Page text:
ProHealth health Vitamin and Natural Supplement Store and Health
Home  |  Log In  |  My Account  |  View Cart  View Your ProHealth Vitamin and Supplement Shopping Cart
800-366-6056  |  Contact Us  |  Help

|
|
|
|

Trending News

Vitamin D Deficiency Linked to Neurological Diseases; Also Raises Risk of Asthma Attacks, and More

Repair Damaged Mitochondria and Reduce Fatigue Up to 45%

7 Best Foods You Can Eat

Study: Doubling saturated fat in the diet does not increase saturated fat in blood

The Gut Microbiome and the Brain

Fight Inflammation and Promote Cognitive Health with High-OPC Grape Seed

CoQ10 supplementation reduces statin-related muscle pain in randomized trial

Plant used in traditional Chinese medicine may treat metabolic diseases and obesity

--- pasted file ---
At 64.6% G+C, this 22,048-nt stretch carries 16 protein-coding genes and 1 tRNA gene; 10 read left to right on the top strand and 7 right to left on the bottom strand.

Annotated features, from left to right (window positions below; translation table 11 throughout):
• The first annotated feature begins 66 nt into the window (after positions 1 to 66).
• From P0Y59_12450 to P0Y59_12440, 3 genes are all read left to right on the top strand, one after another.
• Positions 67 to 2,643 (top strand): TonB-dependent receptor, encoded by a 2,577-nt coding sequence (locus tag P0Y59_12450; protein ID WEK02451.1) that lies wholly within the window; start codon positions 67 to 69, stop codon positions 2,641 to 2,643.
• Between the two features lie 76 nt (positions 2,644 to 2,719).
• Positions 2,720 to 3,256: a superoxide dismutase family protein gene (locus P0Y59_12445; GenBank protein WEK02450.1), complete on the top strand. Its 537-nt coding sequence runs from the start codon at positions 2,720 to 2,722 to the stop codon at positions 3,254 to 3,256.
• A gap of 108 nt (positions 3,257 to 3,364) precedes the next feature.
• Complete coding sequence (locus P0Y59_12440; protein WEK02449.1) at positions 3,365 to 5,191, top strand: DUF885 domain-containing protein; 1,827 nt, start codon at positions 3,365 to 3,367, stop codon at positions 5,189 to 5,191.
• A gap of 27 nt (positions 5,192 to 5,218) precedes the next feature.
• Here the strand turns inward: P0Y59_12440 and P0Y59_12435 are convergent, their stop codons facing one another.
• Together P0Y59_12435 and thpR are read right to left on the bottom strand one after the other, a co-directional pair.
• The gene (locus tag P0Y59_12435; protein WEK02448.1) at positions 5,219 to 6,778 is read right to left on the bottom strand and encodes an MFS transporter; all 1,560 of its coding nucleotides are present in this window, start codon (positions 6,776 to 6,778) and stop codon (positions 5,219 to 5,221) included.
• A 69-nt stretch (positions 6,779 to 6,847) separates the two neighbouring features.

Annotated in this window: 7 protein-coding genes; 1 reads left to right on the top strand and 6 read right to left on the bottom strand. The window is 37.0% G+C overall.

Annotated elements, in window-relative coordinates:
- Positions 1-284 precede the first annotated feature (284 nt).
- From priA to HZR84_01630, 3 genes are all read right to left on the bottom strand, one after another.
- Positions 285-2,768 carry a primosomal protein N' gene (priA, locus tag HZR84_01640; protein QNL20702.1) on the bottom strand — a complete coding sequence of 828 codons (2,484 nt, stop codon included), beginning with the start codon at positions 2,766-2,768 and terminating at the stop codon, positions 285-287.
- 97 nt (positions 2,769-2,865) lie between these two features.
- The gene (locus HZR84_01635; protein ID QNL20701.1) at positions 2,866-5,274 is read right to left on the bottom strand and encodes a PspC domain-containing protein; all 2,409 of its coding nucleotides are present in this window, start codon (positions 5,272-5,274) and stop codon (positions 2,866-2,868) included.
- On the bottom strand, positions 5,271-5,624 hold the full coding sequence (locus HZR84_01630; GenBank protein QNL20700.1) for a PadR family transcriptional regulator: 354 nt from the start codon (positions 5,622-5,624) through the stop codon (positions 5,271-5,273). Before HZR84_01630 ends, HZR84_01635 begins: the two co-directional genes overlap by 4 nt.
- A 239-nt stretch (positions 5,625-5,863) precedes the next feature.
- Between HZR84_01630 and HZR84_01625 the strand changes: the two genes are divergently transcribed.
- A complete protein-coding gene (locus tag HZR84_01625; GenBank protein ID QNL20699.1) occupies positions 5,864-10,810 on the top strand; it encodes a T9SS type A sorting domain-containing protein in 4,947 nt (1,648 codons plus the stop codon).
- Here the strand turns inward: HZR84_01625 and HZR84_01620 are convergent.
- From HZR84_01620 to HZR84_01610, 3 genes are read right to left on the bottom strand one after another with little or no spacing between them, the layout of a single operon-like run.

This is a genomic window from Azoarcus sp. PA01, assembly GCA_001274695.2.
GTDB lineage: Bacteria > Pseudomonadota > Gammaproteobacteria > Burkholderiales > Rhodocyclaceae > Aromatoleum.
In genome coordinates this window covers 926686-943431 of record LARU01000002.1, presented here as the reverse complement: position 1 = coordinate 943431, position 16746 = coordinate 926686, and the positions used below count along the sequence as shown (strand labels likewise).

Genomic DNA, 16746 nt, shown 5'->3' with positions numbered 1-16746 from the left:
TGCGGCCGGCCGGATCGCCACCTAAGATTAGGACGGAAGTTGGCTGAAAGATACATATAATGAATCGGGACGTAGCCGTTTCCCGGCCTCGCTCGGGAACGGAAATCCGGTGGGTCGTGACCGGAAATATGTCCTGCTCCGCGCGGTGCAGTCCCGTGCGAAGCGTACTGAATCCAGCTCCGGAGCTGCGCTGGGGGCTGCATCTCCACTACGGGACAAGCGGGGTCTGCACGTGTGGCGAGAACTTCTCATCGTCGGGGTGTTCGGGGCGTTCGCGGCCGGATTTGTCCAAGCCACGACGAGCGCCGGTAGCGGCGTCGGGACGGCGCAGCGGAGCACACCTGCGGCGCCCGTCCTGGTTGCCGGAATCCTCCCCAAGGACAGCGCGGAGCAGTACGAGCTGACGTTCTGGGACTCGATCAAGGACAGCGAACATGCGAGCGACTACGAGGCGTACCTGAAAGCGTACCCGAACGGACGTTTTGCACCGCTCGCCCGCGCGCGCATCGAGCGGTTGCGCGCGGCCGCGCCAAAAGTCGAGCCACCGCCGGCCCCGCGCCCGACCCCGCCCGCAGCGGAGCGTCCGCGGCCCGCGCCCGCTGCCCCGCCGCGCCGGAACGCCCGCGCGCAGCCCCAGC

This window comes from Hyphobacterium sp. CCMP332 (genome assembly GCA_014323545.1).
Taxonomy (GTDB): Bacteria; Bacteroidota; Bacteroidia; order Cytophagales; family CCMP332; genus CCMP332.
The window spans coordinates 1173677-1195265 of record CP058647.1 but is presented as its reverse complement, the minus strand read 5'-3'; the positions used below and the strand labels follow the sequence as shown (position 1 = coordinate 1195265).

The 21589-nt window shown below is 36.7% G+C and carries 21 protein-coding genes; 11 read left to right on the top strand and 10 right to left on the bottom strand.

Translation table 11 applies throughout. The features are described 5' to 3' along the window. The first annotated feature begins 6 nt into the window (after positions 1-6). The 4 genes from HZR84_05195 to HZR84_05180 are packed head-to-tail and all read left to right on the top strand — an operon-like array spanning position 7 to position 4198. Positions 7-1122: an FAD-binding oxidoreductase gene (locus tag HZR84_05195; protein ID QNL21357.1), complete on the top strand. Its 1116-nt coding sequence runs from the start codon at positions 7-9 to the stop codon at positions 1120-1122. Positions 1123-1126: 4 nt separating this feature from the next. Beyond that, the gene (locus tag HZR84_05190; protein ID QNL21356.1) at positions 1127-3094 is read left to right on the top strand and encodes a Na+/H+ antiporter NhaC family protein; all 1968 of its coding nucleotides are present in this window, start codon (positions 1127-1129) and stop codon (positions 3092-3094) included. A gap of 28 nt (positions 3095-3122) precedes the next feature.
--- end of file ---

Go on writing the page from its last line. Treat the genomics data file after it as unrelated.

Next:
Controlling obesity with potato extract

Natural Gut Viruses Join Bacterial “Cousins” in Maintaining Health and Fighting Infections

 
Print Page
Email Article

Chemoprevention of Nonmelanoma Skin Cancer With Celecoxib: A Randomized, Double-Blind, Placebo-Controlled Trial – Source: Journal of the National Cancer Institute, Nov 29, 2010

  [ 7 votes ]   [ Discuss This Article ]
By Craig A Elmets, et al. • www.ProHealth.com • December 1, 2010


[Note: To read the full text of this article free click here. Celecoxib (brand name Celebrex) is an NSAID used to relieve pain, tenderness, swelling and stiffness caused by osteoarthritis, rheumatoid arthritis and spinal arthritis. The drug has been linked to added risk of heart attack or stroke; hence the comment that “Serious and cardiovascular adverse events were similar in the two groups.”]